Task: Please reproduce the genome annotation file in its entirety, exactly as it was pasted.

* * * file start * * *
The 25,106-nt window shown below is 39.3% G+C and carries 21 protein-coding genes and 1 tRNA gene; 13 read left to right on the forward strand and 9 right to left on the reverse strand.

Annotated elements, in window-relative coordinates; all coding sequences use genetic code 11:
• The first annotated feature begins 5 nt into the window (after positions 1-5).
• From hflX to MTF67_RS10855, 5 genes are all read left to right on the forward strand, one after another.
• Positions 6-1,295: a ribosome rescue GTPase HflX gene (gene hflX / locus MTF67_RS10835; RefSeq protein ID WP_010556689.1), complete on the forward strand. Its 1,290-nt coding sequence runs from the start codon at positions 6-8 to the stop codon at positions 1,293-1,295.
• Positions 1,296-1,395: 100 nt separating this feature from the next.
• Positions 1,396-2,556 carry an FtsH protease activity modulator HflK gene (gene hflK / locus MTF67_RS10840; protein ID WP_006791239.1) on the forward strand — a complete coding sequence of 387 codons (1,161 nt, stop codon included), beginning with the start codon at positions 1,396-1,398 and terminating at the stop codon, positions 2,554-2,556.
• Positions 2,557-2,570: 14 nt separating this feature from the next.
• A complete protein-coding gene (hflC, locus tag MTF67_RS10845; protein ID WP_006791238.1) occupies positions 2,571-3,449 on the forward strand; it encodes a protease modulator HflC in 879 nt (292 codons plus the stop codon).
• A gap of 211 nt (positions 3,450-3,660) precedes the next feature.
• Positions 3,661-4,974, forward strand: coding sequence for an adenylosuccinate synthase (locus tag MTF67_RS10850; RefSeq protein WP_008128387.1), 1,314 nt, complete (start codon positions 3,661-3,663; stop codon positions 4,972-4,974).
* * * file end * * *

The 25,106-nt window shown below is 39.3% G+C and carries 21 protein-coding genes and 1 tRNA gene; 13 read left to right on the forward strand and 9 right to left on the reverse strand.

Annotated elements, in window-relative coordinates; all coding sequences use genetic code 11:
• The first annotated feature begins 5 nt into the window (after positions 1-5).
• From hflX to MTF67_RS10855, 5 genes are all read left to right on the forward strand, one after another.
• Positions 6-1,295: a ribosome rescue GTPase HflX gene (gene hflX / locus MTF67_RS10835; RefSeq protein ID WP_010556689.1), complete on the forward strand. Its 1,290-nt coding sequence runs from the start codon at positions 6-8 to the stop codon at positions 1,293-1,295.
• Positions 1,296-1,395: 100 nt separating this feature from the next.
• Positions 1,396-2,556 carry an FtsH protease activity modulator HflK gene (gene hflK / locus MTF67_RS10840; protein ID WP_006791239.1) on the forward strand — a complete coding sequence of 387 codons (1,161 nt, stop codon included), beginning with the start codon at positions 1,396-1,398 and terminating at the stop codon, positions 2,554-2,556.
• Positions 2,557-2,570: 14 nt separating this feature from the next.
• A complete protein-coding gene (hflC, locus tag MTF67_RS10845; protein ID WP_006791238.1) occupies positions 2,571-3,449 on the forward strand; it encodes a protease modulator HflC in 879 nt (292 codons plus the stop codon).
• A gap of 211 nt (positions 3,450-3,660) precedes the next feature.
• Positions 3,661-4,974, forward strand: coding sequence for an adenylosuccinate synthase (locus tag MTF67_RS10850; RefSeq protein WP_008128387.1), 1,314 nt, complete (start codon positions 3,661-3,663; stop codon positions 4,972-4,974).